ArmInfo. Growth rates of Armenian economy will total 2.9% in 2017 and will accelerate to 3.9% in 2018 according to the Macroreview of the Eurasian Development Bank.
According to the source a gradual recovery of domestic demand amid expantionary monetary, budgetary and tax policies held in 2015-2016 along with measures taken by the government to stimulate exports and investment will contribute to the acceleration of Armenia's economic growth in 2017-2019. GDP growth is forecasted at 0.6% at yearend 2016, which is lower than the previous forecast for 2016, and is determined fist and foremost by more significant decline of gross production of agriculture in 2016 than it was expected.
Growth of domestic demand and a rise in the price of imported primary commodities and goods will lead to further recovery of inflation processes in Armenia in 2017-2018. At the same time planned reduction of tariffs on gas and electricity, low inflation expectations as well as planned restricted tax-budgetary policy will have restricting influence on recovery of prices in 2017. It is expected that the growth of prices in 2017 and 2018 will total 1.8% and 2.8% respectively in case there are no new shocks.
The experts of EDB note that there is a trend of reduction of the degree of dollarization in Armenia. The share of residents' deposits in foreign currency in the total volume of residents' deposits was 60.1% by the end of November 2016 (versus 65% in the end of November 2015). Aiming to maintain economic activity and reduce deflation the Central Bank took a decision to reduce refining rate by 0.25 percentage points to 6.25% on December 27. Since May 2016 the Central Bank had reduced the rate 6 times from 8.75% to 6.25%. If there are no additional domestic and external shocks the Central Bank may continue its policy of mitigating monetary-loan terms. Stimulating monetary policy since the beginning of 2016 and reduction of external deflationary factors led to further slackening of deflationary processes in the Armenian economy in Sep-Dec 2016. As a result, the country's annual deflation rate was 1.1% in December 2016. As a result inflation remains lower than the target figure of the Central Bank- 4% for 2016.
Total budget expenditures grew by 2.2% in Jan-Sep 2016 versus the same period of 2015 due to growth of payments of interest on public debt, growth of social securities and pensions, as well as significant growth of subsidies. Such factors as reduction of capital expenditures (-34.6%) and expenses on purchase of goods and services (-35.4%) prevented growth of deficit. As a result of 2016 Armenia is expected to show a higher state budget deficit than early forecasted 4.1% of GDP. The state budget posted a deficit of 93.6 billion drams in Jan-Sep 2016, which is by 40% higher than in the same period of 2015. Total reduction of budget revenues totaled 0.8% due to decline of VAT payments (by 11.6% in Jan-Sep 2016 versus the same period of 2015) and drop of non-tax revenues by 17.8%. Growth of budget deficit was partly neutralized by growth of profits tax (by 5.4%) and income tax (by 28.6%).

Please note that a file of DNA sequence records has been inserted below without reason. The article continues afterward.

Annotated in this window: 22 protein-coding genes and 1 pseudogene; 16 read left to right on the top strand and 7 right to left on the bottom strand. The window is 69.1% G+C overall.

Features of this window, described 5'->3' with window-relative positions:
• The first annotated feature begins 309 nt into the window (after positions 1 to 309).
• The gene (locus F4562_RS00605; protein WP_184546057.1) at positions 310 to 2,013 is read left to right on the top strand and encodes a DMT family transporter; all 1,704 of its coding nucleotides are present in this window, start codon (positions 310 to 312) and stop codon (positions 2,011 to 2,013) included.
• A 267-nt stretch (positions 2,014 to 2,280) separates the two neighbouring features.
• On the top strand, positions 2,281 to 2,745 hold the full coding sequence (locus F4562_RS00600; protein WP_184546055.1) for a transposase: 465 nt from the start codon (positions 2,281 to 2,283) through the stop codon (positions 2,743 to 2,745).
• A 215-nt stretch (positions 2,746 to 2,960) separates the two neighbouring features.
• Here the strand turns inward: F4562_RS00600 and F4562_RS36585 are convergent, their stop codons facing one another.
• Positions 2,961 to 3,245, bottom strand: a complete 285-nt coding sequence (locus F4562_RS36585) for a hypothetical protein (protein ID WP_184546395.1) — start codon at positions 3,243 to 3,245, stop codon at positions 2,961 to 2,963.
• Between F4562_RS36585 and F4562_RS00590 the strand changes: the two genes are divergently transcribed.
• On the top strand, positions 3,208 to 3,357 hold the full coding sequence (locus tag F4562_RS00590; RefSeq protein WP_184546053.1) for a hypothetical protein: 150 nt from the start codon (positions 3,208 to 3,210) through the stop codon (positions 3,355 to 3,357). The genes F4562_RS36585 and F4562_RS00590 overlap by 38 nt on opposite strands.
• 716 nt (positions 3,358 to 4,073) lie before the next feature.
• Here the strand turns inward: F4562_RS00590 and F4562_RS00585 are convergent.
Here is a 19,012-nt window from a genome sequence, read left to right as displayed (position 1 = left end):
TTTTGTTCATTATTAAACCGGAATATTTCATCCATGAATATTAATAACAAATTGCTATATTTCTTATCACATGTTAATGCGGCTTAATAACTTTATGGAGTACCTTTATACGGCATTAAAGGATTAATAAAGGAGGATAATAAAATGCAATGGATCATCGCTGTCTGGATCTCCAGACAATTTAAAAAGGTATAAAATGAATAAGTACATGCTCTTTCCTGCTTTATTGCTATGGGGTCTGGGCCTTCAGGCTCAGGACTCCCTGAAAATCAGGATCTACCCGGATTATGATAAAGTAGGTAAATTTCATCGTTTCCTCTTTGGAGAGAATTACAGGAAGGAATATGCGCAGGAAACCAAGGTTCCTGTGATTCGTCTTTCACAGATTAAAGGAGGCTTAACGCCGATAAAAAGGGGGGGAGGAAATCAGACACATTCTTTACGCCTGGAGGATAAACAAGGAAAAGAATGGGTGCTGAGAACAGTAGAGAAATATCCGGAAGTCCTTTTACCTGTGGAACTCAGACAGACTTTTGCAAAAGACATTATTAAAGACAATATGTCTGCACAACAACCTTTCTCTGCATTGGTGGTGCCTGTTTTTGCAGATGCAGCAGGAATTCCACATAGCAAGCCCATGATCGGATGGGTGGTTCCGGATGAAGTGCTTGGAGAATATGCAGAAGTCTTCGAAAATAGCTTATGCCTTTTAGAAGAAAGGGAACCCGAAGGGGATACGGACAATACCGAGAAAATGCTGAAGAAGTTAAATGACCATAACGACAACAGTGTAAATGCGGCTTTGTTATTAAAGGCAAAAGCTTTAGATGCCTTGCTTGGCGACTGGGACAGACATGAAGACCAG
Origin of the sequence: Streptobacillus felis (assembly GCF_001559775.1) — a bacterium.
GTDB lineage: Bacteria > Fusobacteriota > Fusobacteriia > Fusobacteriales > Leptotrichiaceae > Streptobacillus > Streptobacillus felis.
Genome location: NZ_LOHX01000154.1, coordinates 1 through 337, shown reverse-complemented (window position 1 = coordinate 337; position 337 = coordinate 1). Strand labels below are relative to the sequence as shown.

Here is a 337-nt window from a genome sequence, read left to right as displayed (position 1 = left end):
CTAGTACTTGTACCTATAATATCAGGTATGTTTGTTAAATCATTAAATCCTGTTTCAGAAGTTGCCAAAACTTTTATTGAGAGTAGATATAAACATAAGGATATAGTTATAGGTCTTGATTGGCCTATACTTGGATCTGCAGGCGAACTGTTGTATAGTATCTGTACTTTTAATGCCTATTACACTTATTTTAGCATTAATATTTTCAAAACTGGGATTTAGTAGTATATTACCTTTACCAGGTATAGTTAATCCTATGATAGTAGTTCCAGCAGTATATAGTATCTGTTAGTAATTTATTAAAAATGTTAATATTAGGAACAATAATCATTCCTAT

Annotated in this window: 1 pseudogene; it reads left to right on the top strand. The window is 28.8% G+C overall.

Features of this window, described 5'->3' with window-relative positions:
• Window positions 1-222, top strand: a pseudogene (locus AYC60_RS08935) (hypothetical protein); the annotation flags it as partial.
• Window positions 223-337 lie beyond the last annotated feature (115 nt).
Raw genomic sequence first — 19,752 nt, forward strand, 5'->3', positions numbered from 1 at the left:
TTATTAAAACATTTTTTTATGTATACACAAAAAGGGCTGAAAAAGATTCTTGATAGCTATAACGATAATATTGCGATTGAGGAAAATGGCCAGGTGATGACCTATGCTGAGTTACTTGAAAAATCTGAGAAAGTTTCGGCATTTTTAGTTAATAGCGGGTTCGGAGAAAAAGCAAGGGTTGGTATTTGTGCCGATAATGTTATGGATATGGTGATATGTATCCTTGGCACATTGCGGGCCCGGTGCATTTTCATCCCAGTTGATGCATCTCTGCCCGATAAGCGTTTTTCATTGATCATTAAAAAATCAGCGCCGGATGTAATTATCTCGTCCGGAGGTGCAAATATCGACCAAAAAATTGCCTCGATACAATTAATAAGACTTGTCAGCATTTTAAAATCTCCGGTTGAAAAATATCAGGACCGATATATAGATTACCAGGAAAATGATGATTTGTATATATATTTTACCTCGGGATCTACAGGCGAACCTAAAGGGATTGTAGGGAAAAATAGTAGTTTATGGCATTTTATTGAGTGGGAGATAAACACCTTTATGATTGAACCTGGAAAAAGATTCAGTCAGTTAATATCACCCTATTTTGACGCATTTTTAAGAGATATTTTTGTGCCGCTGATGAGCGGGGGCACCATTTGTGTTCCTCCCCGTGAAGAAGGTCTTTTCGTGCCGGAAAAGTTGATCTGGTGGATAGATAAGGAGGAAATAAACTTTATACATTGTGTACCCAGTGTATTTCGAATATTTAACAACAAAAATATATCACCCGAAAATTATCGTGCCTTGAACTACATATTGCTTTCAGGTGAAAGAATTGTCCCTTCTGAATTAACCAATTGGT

Armenia's public debt continued to grow in Sept-Nov 2016 and totaled $5,596.3 million on December 1. As a result debt burden grew to 52.9% of GDP (versus 48.2% of GDP in the end of 2015 and 51.9% of GDP in the end of August 2016). The increase was largely due to rise in domestic debt and public debt. State bonds issued in national and foreign currency were the main sources of the growth.
Since the beginning of the year real effective exchange rate of the dram fell by 5% while the nominal exchange rate remained at the level it had at the beginning of the year (according to the data of October 2016). At the same time the national currency strengthened by 1.5% against the U.S. dollar (in Jan-Nov 2016), but weakened by 19.1% against the Russian ruble (Jan-Nov 2016). The real effective exchange rate of the dram in Q3 2016 was slightly overvalued (by 1.6%) against its equilibrium exchange rate, but it was undervalued (by 0.3%) against the U.S. dollar.
The current account deficit decreased in Jan-Sep 2016 to $110 million (1.5% of GDP) from $185 mln (2.5% of GDP) in the same period of 2015 at the background of significant growth of exports and improvement of terms of trade. Growth of the country's international reserves registered in May 2016 continued in Aug-Nov, totaling $668 million within May-Nov, increasing the level of reserves to $2.2 bln as of December 1 2016 due to purchase of foreign currency by the Central Bank. Decline of cash remittances from Russia slackened to 12.7% in Jan-Nov 2016 versus Jan-Nov 2015 (the decline totaled 35.1% in the yearend 2015 and 14.8% in H1 2016). The impact of the decreased amount of remittances on domestic demand was partially offset by the government's expansionary monetary and fiscal policies. Along with recovery of economic activity in Russia it is expected that the cash remittances from Russia will gradually grow. Dynamics of exchange rate of dram against Russian Ruble will contribute to improvement of external competitiveness of the Armenian goods. Decline of current account deficit has contributed to growth of international reserves.